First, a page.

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Local Visitor Center garners honor from state association

The South Boston/Halifax County Visitor Center has received the “Visitor Center of the Year” award given annually by the Virginia Association of Convention and Visitors Bureaus (VACVB).

Fire halted at edge of data center

Leaf-burning spirals out of control; person responsible may be liable for damage after violating 4 p.m. ban

Chase City beefs up ordinance for derelict buildings

The ordinance defines a dilapidated building as any residential, rental or commercial structure that could contribute to the spread of disease or injury, creates a fire hazard, is liable to…

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SBS to race under the lights

The first race of the night will get the green flag at 7 p.m.

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McDonnell stays mum on uranium, for now

SoVaNow.com / January 10, 2013
BY MARY BETH JACKSON
Danville Register & Bee
Reprinted with permission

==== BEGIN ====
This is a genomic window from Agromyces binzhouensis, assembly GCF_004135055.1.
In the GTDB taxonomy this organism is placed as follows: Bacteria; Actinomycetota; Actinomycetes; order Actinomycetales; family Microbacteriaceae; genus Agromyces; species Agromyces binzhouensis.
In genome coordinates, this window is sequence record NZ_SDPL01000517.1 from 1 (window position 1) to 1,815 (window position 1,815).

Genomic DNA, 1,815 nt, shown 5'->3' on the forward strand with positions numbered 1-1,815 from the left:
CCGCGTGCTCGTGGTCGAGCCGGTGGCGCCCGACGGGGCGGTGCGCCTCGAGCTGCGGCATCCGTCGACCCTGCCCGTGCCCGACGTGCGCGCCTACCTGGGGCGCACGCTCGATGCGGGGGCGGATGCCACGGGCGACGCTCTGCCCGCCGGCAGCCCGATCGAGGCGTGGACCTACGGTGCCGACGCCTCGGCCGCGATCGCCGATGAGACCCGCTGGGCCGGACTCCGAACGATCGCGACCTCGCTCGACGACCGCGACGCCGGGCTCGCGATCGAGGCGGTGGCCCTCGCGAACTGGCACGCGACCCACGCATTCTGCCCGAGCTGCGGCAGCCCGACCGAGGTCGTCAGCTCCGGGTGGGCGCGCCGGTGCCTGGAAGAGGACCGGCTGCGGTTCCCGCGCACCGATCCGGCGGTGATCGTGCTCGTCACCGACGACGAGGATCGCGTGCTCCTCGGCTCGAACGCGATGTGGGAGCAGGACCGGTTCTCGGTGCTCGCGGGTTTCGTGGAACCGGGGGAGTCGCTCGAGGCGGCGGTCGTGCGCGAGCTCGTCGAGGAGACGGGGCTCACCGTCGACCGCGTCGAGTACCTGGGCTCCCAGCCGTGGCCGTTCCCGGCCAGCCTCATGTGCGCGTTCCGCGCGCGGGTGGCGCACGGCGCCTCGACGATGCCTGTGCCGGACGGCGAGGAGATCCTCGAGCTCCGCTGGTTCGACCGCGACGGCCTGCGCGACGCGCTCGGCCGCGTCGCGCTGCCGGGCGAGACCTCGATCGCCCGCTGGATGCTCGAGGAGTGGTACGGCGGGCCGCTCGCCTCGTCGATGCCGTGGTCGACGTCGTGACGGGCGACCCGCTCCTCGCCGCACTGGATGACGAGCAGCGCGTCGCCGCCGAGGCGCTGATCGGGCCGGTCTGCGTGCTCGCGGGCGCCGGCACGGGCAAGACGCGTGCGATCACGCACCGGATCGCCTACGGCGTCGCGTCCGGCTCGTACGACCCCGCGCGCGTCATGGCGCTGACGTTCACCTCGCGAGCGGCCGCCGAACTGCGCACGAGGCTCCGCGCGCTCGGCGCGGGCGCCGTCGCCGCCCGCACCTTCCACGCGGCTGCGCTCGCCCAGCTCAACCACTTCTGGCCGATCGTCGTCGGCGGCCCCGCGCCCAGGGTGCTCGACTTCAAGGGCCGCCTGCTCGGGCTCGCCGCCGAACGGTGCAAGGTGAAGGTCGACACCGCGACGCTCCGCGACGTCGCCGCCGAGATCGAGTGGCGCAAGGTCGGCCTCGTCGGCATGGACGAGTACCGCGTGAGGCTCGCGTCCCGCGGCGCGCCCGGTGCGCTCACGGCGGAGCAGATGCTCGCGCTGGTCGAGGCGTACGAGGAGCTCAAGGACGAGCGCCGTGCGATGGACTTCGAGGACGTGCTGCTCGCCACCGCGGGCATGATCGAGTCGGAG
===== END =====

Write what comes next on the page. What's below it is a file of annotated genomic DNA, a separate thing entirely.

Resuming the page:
RICHMOND — Gov. Bob McDonnell is keeping his silence on the uranium mining issue, citing the absence of a final-but-delayed socioeconomic impact.

In a letter read by Del. Terry Kilgore, chairman of the Virginia Coal and Energy Commission, the governor said he had received an interim report on the socioeconomic study, and saw uncertainties. Kilgore shared the letter’s contents with the Coal and Energy Commission Monday.

“I can say at this point that results seem to be mixed about whether or not this should go forward,” McDonnell wrote.

He added: “I feel like I should wait for this final report before making a final decision on this issue.”

McDonnell formed the Uranium Working Group a year ago to research the potential benefits and pitfalls of allowing uranium mining and milling in Virginia. The group submitted its final report in December to governor, but it was missing the socioeconomic component.

That report could not be finished by the December deadline. Instead, the report is due Jan. 15.

The working group’s contractor for the report, Wright Engineering, had a difficult time finding a subcontractor that could do the work that didn’t have ties to factions on either side of the uranium mining debate. The firm eventually contracted ORI, a Herndon company, to do the work, but the late start pushed back its completion.

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